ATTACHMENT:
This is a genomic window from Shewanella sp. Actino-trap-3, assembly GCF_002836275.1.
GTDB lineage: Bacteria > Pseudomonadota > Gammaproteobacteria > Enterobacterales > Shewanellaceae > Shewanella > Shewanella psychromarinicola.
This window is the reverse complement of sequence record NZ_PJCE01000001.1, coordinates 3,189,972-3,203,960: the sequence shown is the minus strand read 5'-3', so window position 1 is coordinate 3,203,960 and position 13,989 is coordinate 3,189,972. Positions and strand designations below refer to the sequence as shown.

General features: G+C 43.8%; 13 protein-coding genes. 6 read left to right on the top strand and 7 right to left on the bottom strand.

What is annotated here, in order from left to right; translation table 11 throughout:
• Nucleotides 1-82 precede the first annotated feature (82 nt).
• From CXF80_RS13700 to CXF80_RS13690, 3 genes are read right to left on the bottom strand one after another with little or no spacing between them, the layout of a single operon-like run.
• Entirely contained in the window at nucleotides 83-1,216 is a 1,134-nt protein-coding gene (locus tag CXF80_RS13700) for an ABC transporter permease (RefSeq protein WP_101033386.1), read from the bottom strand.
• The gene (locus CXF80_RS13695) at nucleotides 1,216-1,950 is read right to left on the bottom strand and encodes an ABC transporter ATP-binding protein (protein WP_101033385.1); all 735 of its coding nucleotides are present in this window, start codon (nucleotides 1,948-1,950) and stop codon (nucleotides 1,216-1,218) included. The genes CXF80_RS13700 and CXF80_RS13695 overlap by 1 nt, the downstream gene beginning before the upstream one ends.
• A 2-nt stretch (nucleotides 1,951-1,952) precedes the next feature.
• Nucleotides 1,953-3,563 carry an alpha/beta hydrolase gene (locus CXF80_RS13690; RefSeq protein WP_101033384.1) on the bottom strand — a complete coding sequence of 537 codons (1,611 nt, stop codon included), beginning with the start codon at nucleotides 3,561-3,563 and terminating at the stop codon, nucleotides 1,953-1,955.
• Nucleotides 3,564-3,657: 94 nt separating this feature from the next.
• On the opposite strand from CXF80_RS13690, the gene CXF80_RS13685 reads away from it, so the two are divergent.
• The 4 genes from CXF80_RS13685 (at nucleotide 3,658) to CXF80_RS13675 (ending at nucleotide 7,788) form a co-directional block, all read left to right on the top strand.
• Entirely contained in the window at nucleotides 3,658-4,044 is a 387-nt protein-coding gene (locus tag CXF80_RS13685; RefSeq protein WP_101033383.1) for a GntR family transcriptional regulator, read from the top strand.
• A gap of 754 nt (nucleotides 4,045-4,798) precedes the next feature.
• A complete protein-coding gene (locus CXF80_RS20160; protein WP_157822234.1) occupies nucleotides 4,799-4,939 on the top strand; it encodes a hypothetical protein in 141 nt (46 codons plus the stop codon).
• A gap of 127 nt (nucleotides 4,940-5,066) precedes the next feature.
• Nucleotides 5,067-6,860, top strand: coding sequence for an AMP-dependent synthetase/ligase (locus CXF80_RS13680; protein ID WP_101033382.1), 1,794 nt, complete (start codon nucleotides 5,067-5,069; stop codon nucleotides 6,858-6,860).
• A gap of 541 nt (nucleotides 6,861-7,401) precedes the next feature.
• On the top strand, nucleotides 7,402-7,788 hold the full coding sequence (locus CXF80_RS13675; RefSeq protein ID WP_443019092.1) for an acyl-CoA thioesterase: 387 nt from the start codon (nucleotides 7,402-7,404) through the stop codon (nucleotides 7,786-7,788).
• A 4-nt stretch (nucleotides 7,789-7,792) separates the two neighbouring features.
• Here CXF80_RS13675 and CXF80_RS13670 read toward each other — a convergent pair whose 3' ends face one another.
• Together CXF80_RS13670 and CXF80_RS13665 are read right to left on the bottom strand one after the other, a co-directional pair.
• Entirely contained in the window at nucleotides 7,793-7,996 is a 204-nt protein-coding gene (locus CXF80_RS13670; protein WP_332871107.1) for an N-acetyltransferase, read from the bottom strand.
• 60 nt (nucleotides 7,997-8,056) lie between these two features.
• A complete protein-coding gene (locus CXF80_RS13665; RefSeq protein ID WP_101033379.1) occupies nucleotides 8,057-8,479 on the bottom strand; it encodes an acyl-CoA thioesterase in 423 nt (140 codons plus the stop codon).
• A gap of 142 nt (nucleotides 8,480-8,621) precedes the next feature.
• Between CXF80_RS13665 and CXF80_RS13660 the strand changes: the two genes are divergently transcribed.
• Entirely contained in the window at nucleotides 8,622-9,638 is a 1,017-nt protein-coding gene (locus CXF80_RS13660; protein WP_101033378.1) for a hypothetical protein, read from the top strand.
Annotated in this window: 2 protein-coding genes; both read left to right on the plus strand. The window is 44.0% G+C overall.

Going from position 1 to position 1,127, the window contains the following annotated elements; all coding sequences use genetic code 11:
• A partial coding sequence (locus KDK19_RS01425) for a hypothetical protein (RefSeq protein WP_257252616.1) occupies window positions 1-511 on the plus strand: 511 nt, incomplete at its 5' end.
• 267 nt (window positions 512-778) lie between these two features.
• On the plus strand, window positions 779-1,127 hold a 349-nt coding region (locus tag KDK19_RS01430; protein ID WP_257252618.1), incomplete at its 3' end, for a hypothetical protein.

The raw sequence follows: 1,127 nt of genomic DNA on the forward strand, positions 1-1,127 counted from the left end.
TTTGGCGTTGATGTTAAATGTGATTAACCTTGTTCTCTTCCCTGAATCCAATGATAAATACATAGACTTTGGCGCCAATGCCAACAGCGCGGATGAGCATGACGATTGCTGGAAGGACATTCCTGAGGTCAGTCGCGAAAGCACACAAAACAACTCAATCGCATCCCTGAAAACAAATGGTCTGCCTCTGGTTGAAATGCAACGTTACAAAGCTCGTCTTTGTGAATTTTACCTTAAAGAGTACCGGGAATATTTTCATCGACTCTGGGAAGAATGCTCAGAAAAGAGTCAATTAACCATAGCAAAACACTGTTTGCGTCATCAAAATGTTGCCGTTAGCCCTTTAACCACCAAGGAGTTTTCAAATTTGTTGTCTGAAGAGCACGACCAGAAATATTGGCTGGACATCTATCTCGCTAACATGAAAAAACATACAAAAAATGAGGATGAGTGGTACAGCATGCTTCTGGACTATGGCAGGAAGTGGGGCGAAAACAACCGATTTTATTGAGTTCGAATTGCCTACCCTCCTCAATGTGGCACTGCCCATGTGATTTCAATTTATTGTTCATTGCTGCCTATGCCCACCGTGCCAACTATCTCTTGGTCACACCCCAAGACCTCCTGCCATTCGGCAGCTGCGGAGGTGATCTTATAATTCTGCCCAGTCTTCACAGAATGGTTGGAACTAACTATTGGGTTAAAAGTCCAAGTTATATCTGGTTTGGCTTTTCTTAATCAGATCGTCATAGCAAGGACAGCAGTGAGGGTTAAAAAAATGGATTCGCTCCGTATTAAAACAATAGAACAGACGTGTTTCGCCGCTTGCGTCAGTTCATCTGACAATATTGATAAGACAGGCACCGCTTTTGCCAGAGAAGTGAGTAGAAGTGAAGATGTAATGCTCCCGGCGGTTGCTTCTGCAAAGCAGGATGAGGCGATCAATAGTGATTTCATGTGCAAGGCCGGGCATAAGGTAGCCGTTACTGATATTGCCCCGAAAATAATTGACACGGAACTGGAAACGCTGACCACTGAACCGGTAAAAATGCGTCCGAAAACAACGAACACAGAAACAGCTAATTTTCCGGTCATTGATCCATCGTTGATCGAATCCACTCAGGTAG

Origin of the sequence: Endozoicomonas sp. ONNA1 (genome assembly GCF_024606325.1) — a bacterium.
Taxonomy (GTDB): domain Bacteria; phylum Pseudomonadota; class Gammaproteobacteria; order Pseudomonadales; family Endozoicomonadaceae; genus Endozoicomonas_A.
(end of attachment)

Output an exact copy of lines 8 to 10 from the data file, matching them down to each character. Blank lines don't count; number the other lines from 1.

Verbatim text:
• Entirely contained in the window at nucleotides 83-1,216 is a 1,134-nt protein-coding gene (locus tag CXF80_RS13700) for an ABC transporter permease (RefSeq protein WP_101033386.1), read from the bottom strand.
• The gene (locus CXF80_RS13695) at nucleotides 1,216-1,950 is read right to left on the bottom strand and encodes an ABC transporter ATP-binding protein (protein WP_101033385.1); all 735 of its coding nucleotides are present in this window, start codon (nucleotides 1,948-1,950) and stop codon (nucleotides 1,216-1,218) included. The genes CXF80_RS13700 and CXF80_RS13695 overlap by 1 nt, the downstream gene beginning before the upstream one ends.
• A 2-nt stretch (nucleotides 1,951-1,952) precedes the next feature.